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REVIEW: After Love

By Eric Hillis, TheMovieWaffler.com

REVIEW: After Love

We’ve seen so many dramas exploring failed relationships recently that it can seem like a crowded market; what more can be said on the subject? With After Love, Belgium’s Joachim LaFosse takes a unique approach in two distinct ways. While recent movies on this topic (Blue Valentine, The Broken Circle Breakdown) have contrasted the end of relationships with their beginnings, LaFosse’s movie begins long after things have broken down between his protagonists, pragmatic Marie (Berenice Bejo) and wastrel Boris (Cedric Kahn), and he steadfastly refuses to contextualize the end of their 15 year long partnership. There are no flashbacks. No references to prior indiscretions. No clues.

After Love also stands out by never manipulating us into rooting for this couple to get back together. Quite the opposite in fact; the more time we spend in the company of this mutually miserable pair the more we long for them to get as far away from each other as possible.

Marie and Boris remain stuck together chiefly because the latter stubbornly refuses to leave their home until Marie agrees to give him half of whatever she receives upon its sale. Through their many arguments over financial minutiae the situation becomes increasingly cloudy, but the general gist is that the house was left to Marie by her parents and so is technically hers, yet Boris feels he is owed half of its value due to the renovations he performed. He obnoxiously dismisses the fact that Marie has supported him financially through much of their relationship.

REVIEW: After Love

LaFosse keeps most of the action confined to the troubled home, which Marie and Boris share with their young twin daughters (acting twins Jade and Margaux Soentjens). This creates a stifling, suffocating atmosphere, and a sense that there’s no escape for Marie from the boorish, bearded ape that slouches around her home, swilling beer, eating her kids’ school lunches and, in a particularly uncomfortable scene, insulting her dinner guests.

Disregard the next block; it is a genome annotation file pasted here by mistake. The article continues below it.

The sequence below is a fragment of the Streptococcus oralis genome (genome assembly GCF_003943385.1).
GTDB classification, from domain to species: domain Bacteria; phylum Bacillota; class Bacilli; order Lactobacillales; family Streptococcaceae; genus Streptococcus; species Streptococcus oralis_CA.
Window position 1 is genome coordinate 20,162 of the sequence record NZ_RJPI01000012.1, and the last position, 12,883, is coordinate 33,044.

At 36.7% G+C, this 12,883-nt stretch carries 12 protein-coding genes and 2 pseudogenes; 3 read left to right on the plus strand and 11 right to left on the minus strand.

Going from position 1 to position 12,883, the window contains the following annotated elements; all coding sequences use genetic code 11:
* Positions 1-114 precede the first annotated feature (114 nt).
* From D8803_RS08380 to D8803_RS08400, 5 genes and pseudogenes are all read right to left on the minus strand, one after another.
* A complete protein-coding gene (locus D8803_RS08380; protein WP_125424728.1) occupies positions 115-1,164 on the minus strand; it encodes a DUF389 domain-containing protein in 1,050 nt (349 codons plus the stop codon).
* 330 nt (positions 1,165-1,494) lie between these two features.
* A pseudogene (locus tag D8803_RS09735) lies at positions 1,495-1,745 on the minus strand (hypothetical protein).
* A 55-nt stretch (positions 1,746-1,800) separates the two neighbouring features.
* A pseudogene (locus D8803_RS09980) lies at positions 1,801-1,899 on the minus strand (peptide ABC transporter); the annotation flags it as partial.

In a similar manner to how David MacKenzie filmed the setting of his prison drama Starred Up, LaFosse guides us through the site of his domestic conflict with unbroken tracking shots. Moving the camera in and out of the same handful of rooms hammers home the claustrophobic space shared by the film’s protagonists; Marie and Boris can’t walk from bedroom to bathroom without bumping into their respective antagonists.



 


While LaFosse never explicitly takes sides, only the most stubborn men’s rights activist could fail to sympathize with Marie. Though he never raises a hand, make no bones about it, Boris’s treatment of Marie is abuse, whether intentional on his part or not (he comes across as largely oblivious to the damaging effect his presence is having on the woman he once loved).

What’s saddest of all about Boris and Marie is that we get the sense that they still love each other; they just don’t like each other anymore. A dance session shared with their kids momentarily reminds them of the happy unit they once were. Afterwards, they give in to their physical attraction, tearing their clothes off.  This dance scene is one of the cinematic highlights of 2016, telling us so much more about the dynamic between Marie and Boris than any of the film’s many verbal arguments can.

I certainly wouldn’t recommend After Love as a first date movie, and unless you have complete confidence in the stability of your current relationship, I would be hesitant to advise seeing it with your other half. But if you’ve come out the other side of a partnership and are on friendly terms with the other victim of your shared circumstance, you might persuade them to be a good sport and accompany you. LaFosse’s movie is best viewed before or after love, not during.

4 Stars Out of 5



originally published: 2017-07-23 20:47:40



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